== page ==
Celebrate food holiday traditions from around the world with these food bloggers’ memories and recipe ideas, from our homes to yours!
The holidays are a time to honor food traditions that date back through the generations. It’s also a time to create new food traditions of your own. My Arkansas-born mother always made black-eyed peas during the holidays, as they were meant to bring good luck for the coming year (plus they were so darn good!). My father, who was born in Minnesota, favored all of the classic holiday sweet treats, such as sugar cookies, apple crisp, and pumpkin pie. But the world of holiday food traditions is even larger than that! All around the world, cultures have practiced food celebrations that center upon plants—the sustenance of life. These dishes brought friends and families together to revel in the joy of life.
My family traditions combine my husband’s Swedish upbringing, with the food cultures of my mother and father, plus a generous dose of California spirit. So, I tend to enjoy the holidays with an open air potluck, which includes a variety of plant-based dishes from around the world, such as Swedish Beet Apple Salad, Greek Veggie Balls, and Jansson’s Temptation.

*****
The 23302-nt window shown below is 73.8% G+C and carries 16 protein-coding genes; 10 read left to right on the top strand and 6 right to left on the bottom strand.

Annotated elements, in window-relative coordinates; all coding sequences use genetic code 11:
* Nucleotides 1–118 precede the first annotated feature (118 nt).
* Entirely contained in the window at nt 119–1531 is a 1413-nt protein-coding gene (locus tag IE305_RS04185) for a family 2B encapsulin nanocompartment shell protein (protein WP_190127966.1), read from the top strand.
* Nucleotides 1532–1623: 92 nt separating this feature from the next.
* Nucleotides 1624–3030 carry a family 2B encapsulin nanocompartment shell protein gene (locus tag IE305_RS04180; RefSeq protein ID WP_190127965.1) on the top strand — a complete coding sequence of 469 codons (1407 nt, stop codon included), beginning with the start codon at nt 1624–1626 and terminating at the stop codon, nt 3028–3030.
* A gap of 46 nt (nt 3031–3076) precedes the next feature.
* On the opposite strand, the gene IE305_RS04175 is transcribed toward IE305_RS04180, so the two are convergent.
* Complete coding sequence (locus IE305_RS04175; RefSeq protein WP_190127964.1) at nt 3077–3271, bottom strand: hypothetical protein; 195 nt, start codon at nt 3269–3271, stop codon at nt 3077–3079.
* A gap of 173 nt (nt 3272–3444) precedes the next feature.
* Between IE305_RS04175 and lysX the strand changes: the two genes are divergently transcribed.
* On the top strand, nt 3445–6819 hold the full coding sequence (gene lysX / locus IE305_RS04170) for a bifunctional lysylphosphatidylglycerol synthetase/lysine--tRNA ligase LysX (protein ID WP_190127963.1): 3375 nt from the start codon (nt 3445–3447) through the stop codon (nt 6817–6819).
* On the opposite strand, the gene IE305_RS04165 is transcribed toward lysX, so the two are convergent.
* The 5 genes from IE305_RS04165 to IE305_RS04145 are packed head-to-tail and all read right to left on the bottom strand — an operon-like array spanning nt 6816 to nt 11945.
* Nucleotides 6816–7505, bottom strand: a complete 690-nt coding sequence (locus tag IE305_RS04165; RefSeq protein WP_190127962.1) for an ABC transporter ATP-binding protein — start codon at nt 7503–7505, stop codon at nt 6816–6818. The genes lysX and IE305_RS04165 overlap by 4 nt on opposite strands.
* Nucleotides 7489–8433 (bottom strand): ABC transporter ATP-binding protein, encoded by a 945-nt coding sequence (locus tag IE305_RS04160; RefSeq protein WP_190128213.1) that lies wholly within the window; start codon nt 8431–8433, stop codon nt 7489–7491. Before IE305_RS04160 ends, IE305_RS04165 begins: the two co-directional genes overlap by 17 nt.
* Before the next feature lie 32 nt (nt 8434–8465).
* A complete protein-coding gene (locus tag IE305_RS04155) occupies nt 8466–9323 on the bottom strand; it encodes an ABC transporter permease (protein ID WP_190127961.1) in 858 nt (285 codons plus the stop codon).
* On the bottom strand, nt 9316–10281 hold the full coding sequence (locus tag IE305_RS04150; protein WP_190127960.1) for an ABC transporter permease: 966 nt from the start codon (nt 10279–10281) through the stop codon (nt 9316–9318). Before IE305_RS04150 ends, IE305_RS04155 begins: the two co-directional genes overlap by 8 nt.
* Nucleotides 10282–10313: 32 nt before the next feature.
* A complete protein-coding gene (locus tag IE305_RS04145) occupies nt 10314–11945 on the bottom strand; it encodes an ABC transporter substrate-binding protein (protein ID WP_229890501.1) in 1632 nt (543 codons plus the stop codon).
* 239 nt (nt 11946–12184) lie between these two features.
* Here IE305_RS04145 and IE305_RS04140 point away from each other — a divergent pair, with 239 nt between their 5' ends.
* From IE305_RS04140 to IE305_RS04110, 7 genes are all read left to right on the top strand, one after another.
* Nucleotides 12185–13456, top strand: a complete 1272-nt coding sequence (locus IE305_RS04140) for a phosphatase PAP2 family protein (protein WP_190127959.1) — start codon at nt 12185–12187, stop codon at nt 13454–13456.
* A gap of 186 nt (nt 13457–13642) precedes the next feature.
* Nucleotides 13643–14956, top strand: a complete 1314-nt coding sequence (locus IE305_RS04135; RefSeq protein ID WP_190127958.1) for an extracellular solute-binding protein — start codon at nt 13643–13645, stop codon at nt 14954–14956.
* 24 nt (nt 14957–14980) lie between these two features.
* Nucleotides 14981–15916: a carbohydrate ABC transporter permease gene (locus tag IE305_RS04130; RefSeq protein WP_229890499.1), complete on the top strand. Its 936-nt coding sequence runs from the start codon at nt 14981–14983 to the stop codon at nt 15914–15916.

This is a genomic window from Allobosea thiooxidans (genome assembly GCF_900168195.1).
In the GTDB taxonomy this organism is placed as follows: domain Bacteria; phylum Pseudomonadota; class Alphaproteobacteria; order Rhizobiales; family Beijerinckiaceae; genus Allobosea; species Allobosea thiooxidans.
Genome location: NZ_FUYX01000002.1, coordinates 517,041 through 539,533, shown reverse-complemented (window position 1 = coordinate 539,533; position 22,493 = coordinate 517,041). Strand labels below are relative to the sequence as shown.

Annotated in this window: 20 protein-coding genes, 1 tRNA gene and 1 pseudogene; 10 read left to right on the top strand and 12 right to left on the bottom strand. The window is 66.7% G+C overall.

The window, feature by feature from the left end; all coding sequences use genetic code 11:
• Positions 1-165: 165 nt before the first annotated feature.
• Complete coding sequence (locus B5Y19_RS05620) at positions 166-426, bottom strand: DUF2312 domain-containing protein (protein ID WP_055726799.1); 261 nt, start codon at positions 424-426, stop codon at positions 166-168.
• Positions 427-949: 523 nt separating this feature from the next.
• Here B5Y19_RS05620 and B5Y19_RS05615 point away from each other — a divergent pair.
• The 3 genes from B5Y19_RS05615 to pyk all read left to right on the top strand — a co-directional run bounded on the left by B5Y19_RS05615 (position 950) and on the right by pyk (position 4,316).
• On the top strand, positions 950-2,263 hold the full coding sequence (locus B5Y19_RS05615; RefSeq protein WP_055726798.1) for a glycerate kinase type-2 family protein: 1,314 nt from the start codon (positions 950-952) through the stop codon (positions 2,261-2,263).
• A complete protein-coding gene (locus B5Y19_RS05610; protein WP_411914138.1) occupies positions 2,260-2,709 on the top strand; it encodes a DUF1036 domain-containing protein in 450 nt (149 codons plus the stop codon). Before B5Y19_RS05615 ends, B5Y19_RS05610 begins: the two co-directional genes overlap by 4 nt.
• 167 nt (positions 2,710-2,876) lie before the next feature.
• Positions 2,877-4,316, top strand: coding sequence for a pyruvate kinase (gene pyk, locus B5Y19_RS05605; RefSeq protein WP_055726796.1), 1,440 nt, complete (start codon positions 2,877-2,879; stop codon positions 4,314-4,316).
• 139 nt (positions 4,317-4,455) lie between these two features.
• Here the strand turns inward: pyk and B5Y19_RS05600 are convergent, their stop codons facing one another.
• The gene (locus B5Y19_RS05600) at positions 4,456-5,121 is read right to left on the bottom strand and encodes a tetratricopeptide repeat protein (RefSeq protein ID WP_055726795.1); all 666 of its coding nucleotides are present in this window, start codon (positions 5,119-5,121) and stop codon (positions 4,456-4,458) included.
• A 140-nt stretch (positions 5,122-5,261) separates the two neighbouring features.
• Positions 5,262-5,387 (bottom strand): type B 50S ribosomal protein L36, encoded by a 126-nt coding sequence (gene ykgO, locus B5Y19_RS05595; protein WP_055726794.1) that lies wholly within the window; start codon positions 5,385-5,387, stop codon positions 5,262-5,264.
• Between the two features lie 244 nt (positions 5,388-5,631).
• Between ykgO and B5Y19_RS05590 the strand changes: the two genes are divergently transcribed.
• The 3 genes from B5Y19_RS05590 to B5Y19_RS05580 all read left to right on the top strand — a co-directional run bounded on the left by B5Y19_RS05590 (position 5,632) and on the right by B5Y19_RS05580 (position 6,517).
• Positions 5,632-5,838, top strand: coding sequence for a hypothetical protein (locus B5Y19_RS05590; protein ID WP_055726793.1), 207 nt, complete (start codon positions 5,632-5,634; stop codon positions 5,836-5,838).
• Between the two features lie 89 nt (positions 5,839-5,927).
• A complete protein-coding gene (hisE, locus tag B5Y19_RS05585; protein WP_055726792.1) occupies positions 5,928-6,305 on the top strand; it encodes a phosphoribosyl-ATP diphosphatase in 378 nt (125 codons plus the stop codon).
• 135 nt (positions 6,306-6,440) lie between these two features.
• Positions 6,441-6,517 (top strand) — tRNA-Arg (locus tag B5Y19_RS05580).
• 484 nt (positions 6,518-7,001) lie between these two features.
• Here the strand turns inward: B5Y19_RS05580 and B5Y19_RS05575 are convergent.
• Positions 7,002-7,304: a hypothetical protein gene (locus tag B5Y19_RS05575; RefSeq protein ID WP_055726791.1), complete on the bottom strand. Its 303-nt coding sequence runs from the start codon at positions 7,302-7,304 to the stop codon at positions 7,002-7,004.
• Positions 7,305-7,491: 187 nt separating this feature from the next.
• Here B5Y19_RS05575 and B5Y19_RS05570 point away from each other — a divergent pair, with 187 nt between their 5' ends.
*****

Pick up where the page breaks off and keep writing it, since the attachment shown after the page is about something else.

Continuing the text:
This holiday spirit inspired me to chat with some of my fellow dietitians and bloggers to get a glimpse of their plant-based global cultures from around the world. We are sharing our favorite memories and recipe ideas, from our homes to yours! I hope this will encourage you to create an eclectic celebration of plant-based foods during the holidays this year.
Eat and Live Well,
1. Austria. “I remember my mum ‘measuring’ the rum ‘by feeling.’ It was that decisive moment in the making of the rum balls. Sometimes you would hear a high-pitched ‘ooh!’, which meant that they were going to turn out rather strong that year. The German name for these Vegan Rum Truffles is ‘Rumkugeln’, literally translated as Rum Balls. But, if used as a verb, ‘rumkugeln’ can mean to roll around, which is what you do when you’ve had too many of them!” says Sophie Rosemary Collins of Vegan On Board.